- Crowley announces that it would design, build and operate four new Ocean Class tugs by the end of 2012. The new generation of tugs feature 10,880 horsepower and are designed for endurance towing.
- Crowley begins construction of three larger, Jones Act qualified ATB's known as the 750-Class. Each tank barge will have 330,000 bbls capacity and are scheduled for delivery by the end of 2012.
- In August, Titan opens a new salvage base in Australia, further expanding its worldwide presence.
- Crowley and TITAN Salvage continue to respond to the devastating Jan 2012 earthquake in Haiti, reestablishing cargo delivery in the port and reopening the port to other government and commercial traffic over a period of several weeks
- Crowley acquired Houston-based Jarvis International Freight, Inc., a freight forwarding, export packing and logistics company primarily serving the energy, oilfield and mining industries.
- The Vision/650-10, the last of 10 articulated tug barges (ATB's) began transporting petroleum products between U.S. West Coast ports.
- Crowley established a new Houston-based business, under the name solutions, to bundle company-wide capabilities and assets with world-class project management skills to provide complete turnkey marine solutions for customers with multifaceted marine and offshore construction-related projects.
- In November, Crowley christened its largest articulated tug-barge (ATB), the Legacy/750-1, in New Orleans. The barge can carry up to 330,000-barrels of petroleum products.
- Crowley sold its fleet of company-owned CATCO® Arctic All-Terrain vehicles and related assets to Peak Oilfield Services Company.
- In April, the tender and removal of the Costa Concordia wreck was awarded to company subsidiary TITAN Salvage and partner Micoperi. The job is reported to be the largest maritime wreck removal project ever undertaken.
- Crowley towed the USS Iowa, a historic, retired Navy battleship from San Francisco to Los Angeles.
- TITAN Salvage was awarded a contract to serve as the commercial marine salvage and engineering support contractor for the Navy.
- In August, Jensen Maritime, a Crowley company, opened its third office in New Orleans.
- Crowley expanded its logistics services to include Less-than-Containerload (LCL) ocean and air cargo lifts along with Customs brokerage services to Cartagena, Colombia.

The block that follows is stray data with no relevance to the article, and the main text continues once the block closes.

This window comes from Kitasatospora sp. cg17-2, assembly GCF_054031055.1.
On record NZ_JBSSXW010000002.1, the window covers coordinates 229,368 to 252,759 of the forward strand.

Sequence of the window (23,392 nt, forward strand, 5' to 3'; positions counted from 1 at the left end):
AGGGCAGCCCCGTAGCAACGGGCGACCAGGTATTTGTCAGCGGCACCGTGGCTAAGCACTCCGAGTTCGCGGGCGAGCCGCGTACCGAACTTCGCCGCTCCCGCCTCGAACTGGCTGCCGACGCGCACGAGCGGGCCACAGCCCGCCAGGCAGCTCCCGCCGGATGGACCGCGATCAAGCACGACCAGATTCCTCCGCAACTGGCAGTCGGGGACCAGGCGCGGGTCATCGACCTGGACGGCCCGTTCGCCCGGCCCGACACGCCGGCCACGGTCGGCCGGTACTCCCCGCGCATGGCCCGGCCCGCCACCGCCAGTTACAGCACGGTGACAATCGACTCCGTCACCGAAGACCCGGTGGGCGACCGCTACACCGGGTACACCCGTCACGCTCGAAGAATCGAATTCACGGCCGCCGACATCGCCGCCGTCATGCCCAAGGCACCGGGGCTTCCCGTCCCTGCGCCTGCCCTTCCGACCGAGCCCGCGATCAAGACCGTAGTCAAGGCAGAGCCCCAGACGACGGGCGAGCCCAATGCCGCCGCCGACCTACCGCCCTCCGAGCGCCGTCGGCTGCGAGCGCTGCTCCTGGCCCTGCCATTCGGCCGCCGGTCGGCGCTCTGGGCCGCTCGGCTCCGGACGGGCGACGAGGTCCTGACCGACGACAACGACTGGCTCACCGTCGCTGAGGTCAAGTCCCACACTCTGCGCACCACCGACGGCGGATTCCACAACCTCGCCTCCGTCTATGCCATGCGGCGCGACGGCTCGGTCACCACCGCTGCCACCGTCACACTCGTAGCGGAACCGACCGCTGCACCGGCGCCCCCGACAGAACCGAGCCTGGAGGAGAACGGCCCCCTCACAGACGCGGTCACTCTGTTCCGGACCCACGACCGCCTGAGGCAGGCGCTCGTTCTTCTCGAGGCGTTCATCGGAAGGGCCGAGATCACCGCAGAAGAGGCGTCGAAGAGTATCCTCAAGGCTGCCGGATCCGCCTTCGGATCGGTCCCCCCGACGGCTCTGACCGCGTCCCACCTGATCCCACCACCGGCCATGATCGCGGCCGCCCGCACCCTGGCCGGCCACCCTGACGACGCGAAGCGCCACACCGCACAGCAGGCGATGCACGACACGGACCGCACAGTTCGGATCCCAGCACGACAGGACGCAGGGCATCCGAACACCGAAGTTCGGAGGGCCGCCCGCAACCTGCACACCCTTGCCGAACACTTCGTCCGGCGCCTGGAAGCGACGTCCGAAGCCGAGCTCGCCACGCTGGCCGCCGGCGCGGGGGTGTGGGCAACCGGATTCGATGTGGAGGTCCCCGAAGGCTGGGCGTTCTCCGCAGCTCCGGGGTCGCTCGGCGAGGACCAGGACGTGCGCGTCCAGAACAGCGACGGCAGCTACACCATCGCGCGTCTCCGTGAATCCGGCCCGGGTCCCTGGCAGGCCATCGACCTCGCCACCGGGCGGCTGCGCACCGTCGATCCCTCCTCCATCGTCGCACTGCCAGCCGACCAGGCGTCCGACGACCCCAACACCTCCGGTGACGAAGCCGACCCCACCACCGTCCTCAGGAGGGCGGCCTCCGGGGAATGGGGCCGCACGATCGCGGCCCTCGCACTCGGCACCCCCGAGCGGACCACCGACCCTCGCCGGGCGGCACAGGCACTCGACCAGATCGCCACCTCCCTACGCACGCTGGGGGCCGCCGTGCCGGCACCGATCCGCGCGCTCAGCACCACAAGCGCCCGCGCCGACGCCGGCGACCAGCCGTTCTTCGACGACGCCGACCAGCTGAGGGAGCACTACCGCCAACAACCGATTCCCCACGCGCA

- Crowley christened the Legend/750-2, the16,000-horsepower tugboat and 330,000 barrel tank barge in Tampa, Fla. The articulated tug-barge (ATB) and will be used to transport petroleum products between the U.S. Gulf and East Coasts.
- In October, Crowley christened the first two ocean class tugboats, the Ocean Wave and the Ocean Wind in New Orleans.
- Crowley merged its Houston-based, freight forwarding, export packing and logistics company, Jarvis International Freight, Inc., into the logistics team.
- In November, the crew of Crowley's tugboat, the Guard, performed a heroic rescue of a man who was struggling to stay afloat in the waters outside of San Francisco Bay.
- In December, TITAN Salvage opened its fourth facility in Cairns, Australia.
- In January, Crowley christened its newest tanker, Florida. The 330,000-barrel vessel was immediately put to work in the U.S. Gulf of Mexico for a major energy customer.
- Also that month, Crowley opened a new cold storage and warehouse facility in Miami. The 24/7 facility, CrowleyFresh, is a joint offering made possible by Crowley and Customized Brokers, and offers multiple humidity and temperature-controlled coolers to store and handle perishables.
- In April, Crowley and Bowhead Transport Company announced a joint venture to provide marine services in the Arctic.
- In May, Crowley entered the liquefied natural gas (LNG) market by acquiring Carib Energy LLC.
- Also that month, Crowley’ liner services group added more than 3,000 pieces of equipment. The additional resources allowed the company to better meet increasing customer demand throughout Puerto Rico, the Caribbean and Latin America regions.
- Crowley's Caribbean logistics group began offering regularly scheduled weekly less-than-containerload (LCL) services to and from San Juan, Puerto Rico, and select countries within Central America in June.